While average rates were mixed, the best CD rates on short term certificates of deposit were unchanged as no banks in our database increased their rates. The best 3 month CD rate remains at 0.45 percent and the best 6 month rate remains at 1.00 percent. Zions Direct’s 6 month rate is the best bang for your buck right now since most banks are offering 1 year rates lower than 1.00 percent.
Intermediate Term CD Rates Higher on Average
Rates on intermediate term certificates of deposit were higher this week over last. 1 year CD rates this week are averaging 0.75 percent, up 1 basis point from last week’s average 1 year rate. Average 2 year CD rates were also higher this week averaging 0.96 percent, up from last week’s average 2 year rate of 0.93 percent.
As with short term rates, the best CD rates on intermediate term certificates of deposit are unchanged this week. The best 1 year bank CD rate this week remains at 1.09 percent with an APY of 1.10 percent. The best 2 year rate on our table is from a credit union at 1.40 percent with an APY of 1.41 percent.
Long Term Average 5 CD Rates Unchanged
Long term average 5 year rates are at 1.50 percent this week, unchanged from last week’s average 5 year rate. Though the average 5 year rate didn’t change this week, we have seen longer term rates move considerably higher the past 6 months as long term bond yields have risen.
The highest CD rates on 5 year certificates of deposit on our rate table are at 3.00 percent with an APY of 3.04 percent. This rate is almost double the average 5 year U.S. Treasury yield of 1.58 percent as of January 24, 2014.
Here is a quick rundown of the top CD rates for January 27, 2014.
Top 3 Month Bank CD Rates
6 Month Bank CD Rates
12 Month Bank CD Rates
2 Year Bank CD Rates
5 Year Bank CD Rates
Anyone who has invested in a certificate of deposit over the past 5 years knows how low CD rates have fallen. Ever since the financial crisis and Great Depression of 2007/2008, interest rates have been at record lows. The Federal Reserve Open Market Committee having kept their key benchmark interest rate, the federal funds rate, near zero percent is the reason why bank CD rates are so low.
All deposit rates have fallen to record lows due to the FOMC. Mortgage rates have also fallen to record lows over the past few years based on what the Fed is doing to drive interest rates lower. Mortgage rates have increased over the past several months but deposit rates have not.
CD Rates Remain Low While Mortgage Rates Move Higher
Since the beginning of 2013, long term fixed mortgage rates along with long term bond rates have risen over 1.00 percent. Since the start of the year, average CD rates at banks on both short term and long term certificates of deposit haven’t moved much at all. Right now the best CD rates on 1 year certificates of deposit are just above 1.00 percent, showing no change since the start of 2013.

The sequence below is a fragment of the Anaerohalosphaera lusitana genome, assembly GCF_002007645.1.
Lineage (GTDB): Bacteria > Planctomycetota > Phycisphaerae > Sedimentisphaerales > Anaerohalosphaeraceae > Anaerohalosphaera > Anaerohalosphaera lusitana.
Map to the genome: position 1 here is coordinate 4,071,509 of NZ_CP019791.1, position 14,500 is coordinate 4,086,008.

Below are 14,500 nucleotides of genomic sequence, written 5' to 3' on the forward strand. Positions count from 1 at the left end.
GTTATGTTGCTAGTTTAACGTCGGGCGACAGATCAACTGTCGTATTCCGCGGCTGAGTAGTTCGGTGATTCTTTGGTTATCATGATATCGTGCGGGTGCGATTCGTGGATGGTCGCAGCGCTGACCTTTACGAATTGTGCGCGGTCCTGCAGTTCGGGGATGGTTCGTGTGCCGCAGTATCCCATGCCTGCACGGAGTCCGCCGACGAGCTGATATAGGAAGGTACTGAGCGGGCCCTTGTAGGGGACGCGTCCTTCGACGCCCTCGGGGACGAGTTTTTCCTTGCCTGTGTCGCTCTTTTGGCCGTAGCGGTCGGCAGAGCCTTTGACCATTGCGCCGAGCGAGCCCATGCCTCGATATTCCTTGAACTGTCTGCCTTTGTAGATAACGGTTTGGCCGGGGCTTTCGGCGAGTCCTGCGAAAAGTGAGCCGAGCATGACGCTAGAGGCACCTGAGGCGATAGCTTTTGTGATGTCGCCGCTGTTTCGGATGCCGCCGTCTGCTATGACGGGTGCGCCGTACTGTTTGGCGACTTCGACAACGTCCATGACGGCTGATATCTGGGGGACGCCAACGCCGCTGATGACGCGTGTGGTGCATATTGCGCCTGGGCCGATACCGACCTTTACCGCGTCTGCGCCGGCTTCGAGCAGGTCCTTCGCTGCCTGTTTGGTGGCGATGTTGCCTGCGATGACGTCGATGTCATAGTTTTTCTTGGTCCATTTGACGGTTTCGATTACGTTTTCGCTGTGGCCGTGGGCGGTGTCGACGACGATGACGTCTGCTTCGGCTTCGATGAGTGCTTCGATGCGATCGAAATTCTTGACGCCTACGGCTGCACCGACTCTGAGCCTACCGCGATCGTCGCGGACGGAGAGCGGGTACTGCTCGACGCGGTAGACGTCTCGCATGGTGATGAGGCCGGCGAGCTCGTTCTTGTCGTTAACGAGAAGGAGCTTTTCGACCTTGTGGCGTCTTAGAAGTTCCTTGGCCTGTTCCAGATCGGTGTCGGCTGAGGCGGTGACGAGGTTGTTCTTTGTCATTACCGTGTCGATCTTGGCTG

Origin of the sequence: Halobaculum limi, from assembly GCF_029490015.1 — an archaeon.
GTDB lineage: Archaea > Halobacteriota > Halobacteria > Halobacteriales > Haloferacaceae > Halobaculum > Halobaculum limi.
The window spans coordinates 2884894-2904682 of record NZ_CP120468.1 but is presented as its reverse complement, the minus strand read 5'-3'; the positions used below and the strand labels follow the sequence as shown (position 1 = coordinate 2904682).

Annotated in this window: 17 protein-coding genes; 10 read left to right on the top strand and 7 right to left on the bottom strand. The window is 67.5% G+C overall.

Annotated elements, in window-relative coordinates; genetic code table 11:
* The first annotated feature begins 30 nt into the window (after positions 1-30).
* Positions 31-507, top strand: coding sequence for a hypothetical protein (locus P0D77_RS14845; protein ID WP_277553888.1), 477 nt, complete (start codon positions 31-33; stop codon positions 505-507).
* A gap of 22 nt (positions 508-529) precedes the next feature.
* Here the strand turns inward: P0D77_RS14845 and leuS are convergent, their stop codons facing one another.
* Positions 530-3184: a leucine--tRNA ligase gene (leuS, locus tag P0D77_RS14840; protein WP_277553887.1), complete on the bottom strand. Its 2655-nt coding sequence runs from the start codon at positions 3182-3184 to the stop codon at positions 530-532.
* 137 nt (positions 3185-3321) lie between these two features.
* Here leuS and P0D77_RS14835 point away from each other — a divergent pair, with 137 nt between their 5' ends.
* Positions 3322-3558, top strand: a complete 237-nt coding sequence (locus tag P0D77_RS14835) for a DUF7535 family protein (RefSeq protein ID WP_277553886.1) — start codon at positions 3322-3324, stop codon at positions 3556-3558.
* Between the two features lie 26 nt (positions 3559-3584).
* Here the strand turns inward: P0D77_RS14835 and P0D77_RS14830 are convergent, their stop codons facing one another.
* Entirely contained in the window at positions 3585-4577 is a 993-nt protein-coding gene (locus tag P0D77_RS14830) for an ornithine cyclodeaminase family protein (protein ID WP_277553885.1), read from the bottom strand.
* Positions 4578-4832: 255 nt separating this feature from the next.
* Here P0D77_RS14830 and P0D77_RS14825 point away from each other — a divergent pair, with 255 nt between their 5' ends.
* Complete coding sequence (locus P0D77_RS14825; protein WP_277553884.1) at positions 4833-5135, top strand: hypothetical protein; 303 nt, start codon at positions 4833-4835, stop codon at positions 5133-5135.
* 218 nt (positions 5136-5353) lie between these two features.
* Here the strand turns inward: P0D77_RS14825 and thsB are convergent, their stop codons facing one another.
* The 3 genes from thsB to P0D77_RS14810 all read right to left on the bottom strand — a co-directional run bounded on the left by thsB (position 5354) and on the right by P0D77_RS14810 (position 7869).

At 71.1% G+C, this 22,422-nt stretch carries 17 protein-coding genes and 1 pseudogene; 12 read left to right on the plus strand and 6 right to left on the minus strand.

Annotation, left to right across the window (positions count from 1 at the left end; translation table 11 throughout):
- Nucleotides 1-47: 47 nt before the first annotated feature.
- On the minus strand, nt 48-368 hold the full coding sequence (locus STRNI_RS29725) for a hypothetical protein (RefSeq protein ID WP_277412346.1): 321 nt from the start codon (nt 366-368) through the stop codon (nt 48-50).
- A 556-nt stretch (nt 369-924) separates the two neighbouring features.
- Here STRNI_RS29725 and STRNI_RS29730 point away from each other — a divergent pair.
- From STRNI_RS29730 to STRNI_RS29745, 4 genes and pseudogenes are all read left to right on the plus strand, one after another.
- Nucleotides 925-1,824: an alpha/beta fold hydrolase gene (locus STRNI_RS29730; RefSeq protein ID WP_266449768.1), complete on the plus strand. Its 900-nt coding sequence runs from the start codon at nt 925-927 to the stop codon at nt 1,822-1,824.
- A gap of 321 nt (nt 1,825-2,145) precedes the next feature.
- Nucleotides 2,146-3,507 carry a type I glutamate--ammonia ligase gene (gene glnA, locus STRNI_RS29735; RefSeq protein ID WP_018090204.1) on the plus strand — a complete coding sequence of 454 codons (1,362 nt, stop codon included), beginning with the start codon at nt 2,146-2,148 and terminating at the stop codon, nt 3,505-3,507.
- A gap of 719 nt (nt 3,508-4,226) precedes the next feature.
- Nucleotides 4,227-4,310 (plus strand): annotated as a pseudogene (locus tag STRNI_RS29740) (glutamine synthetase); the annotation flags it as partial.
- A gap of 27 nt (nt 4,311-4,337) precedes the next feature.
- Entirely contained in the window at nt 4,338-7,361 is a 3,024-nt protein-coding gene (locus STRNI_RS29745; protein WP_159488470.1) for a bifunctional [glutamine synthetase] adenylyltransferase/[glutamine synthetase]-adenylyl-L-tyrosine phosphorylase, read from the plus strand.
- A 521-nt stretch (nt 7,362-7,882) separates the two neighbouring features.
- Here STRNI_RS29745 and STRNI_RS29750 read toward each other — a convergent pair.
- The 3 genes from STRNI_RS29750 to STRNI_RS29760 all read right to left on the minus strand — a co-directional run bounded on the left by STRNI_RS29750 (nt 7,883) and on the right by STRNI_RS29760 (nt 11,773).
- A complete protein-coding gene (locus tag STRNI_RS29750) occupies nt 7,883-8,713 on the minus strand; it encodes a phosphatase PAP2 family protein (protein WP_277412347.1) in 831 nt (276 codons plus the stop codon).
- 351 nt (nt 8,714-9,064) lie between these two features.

The reason mortgage rates moved higher is long term bond rates moved higher and rates on mortgage loans are tied to long term bond rates. CD rates, savings rates, and all deposit rates haven’t budged because these rates are not affected by long term bond rates. Deposit rates are tied to the fed funds rate which the Fed hasn’t increased since December 2008.
Expect Higher CD Rates in 2014
After 5 years of record low CD rates, we will finally see rates move higher in 2014. The key thing to watch is the when the nation’s unemployment rate falls below 6.5 percent. In every statement that the FOMC has released for over 2 years, they have stated the plan to keep the fed funds rate near zero percent until the unemployment rate falls below 6.5 percent.
The current unemployment rate is at 7.2 percent so we are getting very close to a 6.5 percent rate. Until the government shutdown and possible debt default, it looked as if the unemployment rate might fall to 6.5 percent in the April 2014 employment report. Now that might have been delayed by a month or two.
I expect the Fed to start increasing the fed funds rate sometime in the summer of 2014. When the Fed starts tightening, the increases will come in .50 percent increments and will happen right after each Fed meeting. The Fed is scheduled to meet in June, July, September, October and December of 2014.
If the Fed increases the fed funds rate 50 basis points after each meeting, by the end of 2014 the fed funds rate will be in the 2.50 to 3.00 percent range. A fed funds rate in this range will drive 1 year CD rates to the 3.00 percent to 4.00 percent level.
Best CD Rates This Week
The best 1 year CD rates this week are at 1.04 percent with an APY of 1.05 percent. Since rates are poised to move higher in about 8 months, you can lock into a 1 year CD rate now and when it matures you’ll get a rate between 3.00 percent to 4.00 percent.
That being said, you should stay invested in CD terms of 1 year or less. The highest CD rates on 6 month certificates of deposits are exactly at 1.00 percent. The best 3 month CD rates this week are at 0.45 percent.
Current Ally Bank CD rates are not the highest CD rates available but this bank’s rates are still in the top 5 rates. Ally Bank’s CD rates on 1 year certificates of deposit are at 0.94 percent with an APY of 0.94 percent. The best 1 year certificate of deposit rate tables on MonitorBankRates.com are 10 basis points higher at 1.04 percent.
1 year CD rates at Ally Bank are also much higher than the current national average 1 year rate of 0.71 percent. You probably have heard of Ally Bank, formerly GMAC bank. The bank was rebranded in 2009 during the financial crisis. The bank also borrowed money from the TARP program and by this year has already paid back $6.1 billion. You can read more about Ally Bank’s history here: Ally’s History.